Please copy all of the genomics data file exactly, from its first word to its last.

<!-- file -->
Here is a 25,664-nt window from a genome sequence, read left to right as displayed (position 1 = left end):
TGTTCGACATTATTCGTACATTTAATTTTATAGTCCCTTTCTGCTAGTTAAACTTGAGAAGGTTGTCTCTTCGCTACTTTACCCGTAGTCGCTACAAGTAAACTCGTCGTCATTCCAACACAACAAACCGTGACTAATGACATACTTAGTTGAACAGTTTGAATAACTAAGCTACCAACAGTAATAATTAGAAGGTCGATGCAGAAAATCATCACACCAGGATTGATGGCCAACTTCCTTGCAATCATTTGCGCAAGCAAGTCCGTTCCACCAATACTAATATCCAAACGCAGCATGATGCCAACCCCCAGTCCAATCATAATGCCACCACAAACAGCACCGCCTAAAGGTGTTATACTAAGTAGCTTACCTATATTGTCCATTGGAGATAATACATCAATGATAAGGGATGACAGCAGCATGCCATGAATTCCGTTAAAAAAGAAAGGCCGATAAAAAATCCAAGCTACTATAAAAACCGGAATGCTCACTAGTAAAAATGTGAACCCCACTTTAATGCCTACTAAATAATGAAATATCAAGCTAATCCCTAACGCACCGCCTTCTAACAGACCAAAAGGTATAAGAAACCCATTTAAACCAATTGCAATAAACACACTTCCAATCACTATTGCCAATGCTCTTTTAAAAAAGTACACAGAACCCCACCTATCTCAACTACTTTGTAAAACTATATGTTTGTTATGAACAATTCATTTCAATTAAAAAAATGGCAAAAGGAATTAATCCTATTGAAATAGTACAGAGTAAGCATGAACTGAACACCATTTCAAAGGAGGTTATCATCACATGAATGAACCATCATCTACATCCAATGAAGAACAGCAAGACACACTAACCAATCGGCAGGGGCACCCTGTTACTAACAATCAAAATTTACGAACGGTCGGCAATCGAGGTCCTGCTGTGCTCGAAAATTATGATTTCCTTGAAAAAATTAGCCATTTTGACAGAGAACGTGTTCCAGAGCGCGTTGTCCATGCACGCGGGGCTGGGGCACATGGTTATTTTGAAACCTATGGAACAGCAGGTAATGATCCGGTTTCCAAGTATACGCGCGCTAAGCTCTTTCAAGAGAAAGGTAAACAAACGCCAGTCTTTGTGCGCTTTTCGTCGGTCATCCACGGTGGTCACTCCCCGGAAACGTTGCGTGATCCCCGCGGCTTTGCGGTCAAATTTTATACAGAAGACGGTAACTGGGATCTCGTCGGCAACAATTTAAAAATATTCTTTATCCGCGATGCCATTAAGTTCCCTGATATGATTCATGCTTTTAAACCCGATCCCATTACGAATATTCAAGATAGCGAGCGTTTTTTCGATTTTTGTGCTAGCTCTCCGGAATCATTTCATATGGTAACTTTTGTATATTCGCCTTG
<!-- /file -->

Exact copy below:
Here is a 25,664-nt window from a genome sequence, read left to right as displayed (position 1 = left end):
TGTTCGACATTATTCGTACATTTAATTTTATAGTCCCTTTCTGCTAGTTAAACTTGAGAAGGTTGTCTCTTCGCTACTTTACCCGTAGTCGCTACAAGTAAACTCGTCGTCATTCCAACACAACAAACCGTGACTAATGACATACTTAGTTGAACAGTTTGAATAACTAAGCTACCAACAGTAATAATTAGAAGGTCGATGCAGAAAATCATCACACCAGGATTGATGGCCAACTTCCTTGCAATCATTTGCGCAAGCAAGTCCGTTCCACCAATACTAATATCCAAACGCAGCATGATGCCAACCCCCAGTCCAATCATAATGCCACCACAAACAGCACCGCCTAAAGGTGTTATACTAAGTAGCTTACCTATATTGTCCATTGGAGATAATACATCAATGATAAGGGATGACAGCAGCATGCCATGAATTCCGTTAAAAAAGAAAGGCCGATAAAAAATCCAAGCTACTATAAAAACCGGAATGCTCACTAGTAAAAATGTGAACCCCACTTTAATGCCTACTAAATAATGAAATATCAAGCTAATCCCTAACGCACCGCCTTCTAACAGACCAAAAGGTATAAGAAACCCATTTAAACCAATTGCAATAAACACACTTCCAATCACTATTGCCAATGCTCTTTTAAAAAAGTACACAGAACCCCACCTATCTCAACTACTTTGTAAAACTATATGTTTGTTATGAACAATTCATTTCAATTAAAAAAATGGCAAAAGGAATTAATCCTATTGAAATAGTACAGAGTAAGCATGAACTGAACACCATTTCAAAGGAGGTTATCATCACATGAATGAACCATCATCTACATCCAATGAAGAACAGCAAGACACACTAACCAATCGGCAGGGGCACCCTGTTACTAACAATCAAAATTTACGAACGGTCGGCAATCGAGGTCCTGCTGTGCTCGAAAATTATGATTTCCTTGAAAAAATTAGCCATTTTGACAGAGAACGTGTTCCAGAGCGCGTTGTCCATGCACGCGGGGCTGGGGCACATGGTTATTTTGAAACCTATGGAACAGCAGGTAATGATCCGGTTTCCAAGTATACGCGCGCTAAGCTCTTTCAAGAGAAAGGTAAACAAACGCCAGTCTTTGTGCGCTTTTCGTCGGTCATCCACGGTGGTCACTCCCCGGAAACGTTGCGTGATCCCCGCGGCTTTGCGGTCAAATTTTATACAGAAGACGGTAACTGGGATCTCGTCGGCAACAATTTAAAAATATTCTTTATCCGCGATGCCATTAAGTTCCCTGATATGATTCATGCTTTTAAACCCGATCCCATTACGAATATTCAAGATAGCGAGCGTTTTTTCGATTTTTGTGCTAGCTCTCCGGAATCATTTCATATGGTAACTTTTGTATATTCGCCTTG